Is Brandishing a Lesser Included Offense of Assault With a Deadly Weapon ?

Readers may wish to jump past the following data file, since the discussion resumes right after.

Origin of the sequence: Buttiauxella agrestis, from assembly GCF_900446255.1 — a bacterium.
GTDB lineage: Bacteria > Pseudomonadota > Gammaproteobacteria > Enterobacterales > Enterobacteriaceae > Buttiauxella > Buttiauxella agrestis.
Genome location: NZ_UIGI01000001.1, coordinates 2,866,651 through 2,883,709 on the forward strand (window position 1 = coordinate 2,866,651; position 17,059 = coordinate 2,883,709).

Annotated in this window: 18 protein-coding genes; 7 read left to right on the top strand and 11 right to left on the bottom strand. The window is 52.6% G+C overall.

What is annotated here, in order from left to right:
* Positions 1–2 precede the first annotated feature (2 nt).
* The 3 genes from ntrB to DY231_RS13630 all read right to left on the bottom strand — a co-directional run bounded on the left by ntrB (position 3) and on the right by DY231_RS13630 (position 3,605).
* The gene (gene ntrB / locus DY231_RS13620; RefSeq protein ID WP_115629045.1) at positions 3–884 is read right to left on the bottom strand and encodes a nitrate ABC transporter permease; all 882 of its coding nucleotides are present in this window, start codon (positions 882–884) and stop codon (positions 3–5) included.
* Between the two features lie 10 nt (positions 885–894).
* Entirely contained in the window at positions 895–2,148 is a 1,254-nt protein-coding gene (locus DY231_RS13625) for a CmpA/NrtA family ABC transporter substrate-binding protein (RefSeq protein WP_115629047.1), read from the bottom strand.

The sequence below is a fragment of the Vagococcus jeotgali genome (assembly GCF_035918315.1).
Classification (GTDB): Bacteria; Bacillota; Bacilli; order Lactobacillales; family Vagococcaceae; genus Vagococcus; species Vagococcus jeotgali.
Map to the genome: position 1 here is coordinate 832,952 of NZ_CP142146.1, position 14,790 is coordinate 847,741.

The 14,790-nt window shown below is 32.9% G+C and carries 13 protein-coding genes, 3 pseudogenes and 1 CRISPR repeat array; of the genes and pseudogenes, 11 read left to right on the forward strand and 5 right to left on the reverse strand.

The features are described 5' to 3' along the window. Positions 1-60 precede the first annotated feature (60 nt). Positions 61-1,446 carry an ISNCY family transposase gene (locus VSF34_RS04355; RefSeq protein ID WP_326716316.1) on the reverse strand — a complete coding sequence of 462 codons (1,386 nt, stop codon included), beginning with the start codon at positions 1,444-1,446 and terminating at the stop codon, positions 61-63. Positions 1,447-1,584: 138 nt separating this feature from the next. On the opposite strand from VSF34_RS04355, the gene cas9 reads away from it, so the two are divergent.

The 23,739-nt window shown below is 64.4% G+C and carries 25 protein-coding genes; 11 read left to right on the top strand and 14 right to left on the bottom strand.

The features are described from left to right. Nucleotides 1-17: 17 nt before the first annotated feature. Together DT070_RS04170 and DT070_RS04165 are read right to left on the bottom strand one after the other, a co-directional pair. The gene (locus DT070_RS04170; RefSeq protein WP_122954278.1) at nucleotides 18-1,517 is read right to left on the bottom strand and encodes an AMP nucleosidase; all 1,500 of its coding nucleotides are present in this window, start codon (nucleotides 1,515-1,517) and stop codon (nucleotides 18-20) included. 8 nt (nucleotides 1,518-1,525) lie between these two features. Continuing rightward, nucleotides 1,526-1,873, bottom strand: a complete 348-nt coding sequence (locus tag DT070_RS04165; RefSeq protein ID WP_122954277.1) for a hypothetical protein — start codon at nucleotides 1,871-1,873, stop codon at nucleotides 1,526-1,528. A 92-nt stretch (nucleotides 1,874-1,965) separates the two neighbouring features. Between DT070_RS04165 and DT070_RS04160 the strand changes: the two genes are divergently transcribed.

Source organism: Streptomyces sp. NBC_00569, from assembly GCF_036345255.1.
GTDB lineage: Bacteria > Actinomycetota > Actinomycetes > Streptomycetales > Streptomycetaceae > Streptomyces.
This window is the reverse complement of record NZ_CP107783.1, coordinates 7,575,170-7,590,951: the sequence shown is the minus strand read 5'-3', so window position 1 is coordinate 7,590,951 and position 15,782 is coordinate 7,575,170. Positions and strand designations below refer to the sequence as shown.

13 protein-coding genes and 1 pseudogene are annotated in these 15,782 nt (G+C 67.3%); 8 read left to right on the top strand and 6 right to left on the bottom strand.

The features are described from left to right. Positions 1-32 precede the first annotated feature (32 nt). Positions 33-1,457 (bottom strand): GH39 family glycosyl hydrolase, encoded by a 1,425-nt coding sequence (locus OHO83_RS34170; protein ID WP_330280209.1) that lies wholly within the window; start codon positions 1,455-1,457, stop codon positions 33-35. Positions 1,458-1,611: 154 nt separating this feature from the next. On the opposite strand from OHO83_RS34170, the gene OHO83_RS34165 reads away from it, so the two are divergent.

In People v. Wilson (1967) 66 Cal.2d 749, the court reversed the defendant's conviction for assault with a deadly weapon for failure to instruct pursuant to section 417. In Wilson, the defendant entered his estranged wife's apartment, killed his wife and another man in the apartment with her, and assaulted with his firearm the other two men in the apartment. (Id. at pp. 753-756.) The court noted that "defendant did not shoot or strike the victim; had the jury been instructed on section 417 the evidence would have justified the conclusion that defendant committed a violation of that section rather than the assault found." (Id. at p. 764.) Subsequently, the Supreme Court in People v. Coffey (1967) 67 Cal.2d 204, 60 Cal. Rptr. 457 (Coffey), stated in a footnote that "the jury herein was properly instructed that section 417 sets forth a lesser offense necessarily included in section 217, assault with intent to commit murder, and section 245, assault with a deadly weapon." (Id. at p. 222, fn. 21.) In People v. Escarcega (1974) 43 Cal.App.3d 391, the court rejected the contention that Wilson and Coffey stood for the proposition that brandishing was a lesser included offense of assault with a deadly weapon. Escarcega pointed out that Wilson did not discuss or consider the basic rationales underlying lesser included offenses, nor did Wilson hold that the elements of section 417 were necessarily included in section 245. "Demonstrably, according to long-established principles, section 417 is not such a necessarily included offense. And it is significant that the court showed no purpose to overrule or modify those principles. Further, if the purpose was to hold the forbidden conduct of section 417 to be necessarily included in an assault with a deadly weapon charge, we may reasonably conclude that the court would have contemporaneously disapproved the many contrary Court of Appeal decisions which were then extant." (Escarcega, supra, 43 Cal.App.3d at p. 399.) On the other hand, since Wilson the Supreme Court itself had consistently affirmed the principle that a lesser included offense is one which is necessarily committed if the charged crime is committed. (Id. at pp. 399-400.) Escarcega similarly dispensed with the language in Coffey, supra, 67 Cal.2d 204, finding it to be dictum because "the quoted statement of the court was not responsive to any issue raised, and was unnecessary to the decision of that case." (Escarcega, supra, at p. 400.) In People v. Steele (2000) 83 Cal.App.4th 212, the court revisited the problematic language of Wilson and again rejected the notion that it consisted of a holding that bound lower courts pursuant to the principles of Auto Equity Sales, Inc. v. Superior Court (1962) 57 Cal.2d 450, 455. After pointing out that numerous cases hold that brandishing is not a lesser included of assault with a deadly weapon, Steele observed that in Wilson, the Supreme Court failed to follow the rule that whether an offense is a lesser included is made from the language of the statute or information, not from the evidence at trial. (Steele, supra, 83 Cal.App.4th at p. 221.) Furthermore, Steele conducted a close analysis of the Wilson decision, similar to the discussion in Escarcega, to demonstrate why the language in Wilson did not constitute binding precedent to be followed by appellate courts: Wilson did not directly state brandishing was a lesser included of assault with a deadly weapon; the court did not discuss the rationale of lesser included offenses; the court did not expressly overrule prior precedent holding brandishing was not a lesser included offense; the Supreme Court had consistently reaffirmed the principles underlying lesser included offenses; and Wilson is not supported by any subsequent cases. (Steele, supra, 83 Cal.App.3d at p. 220.)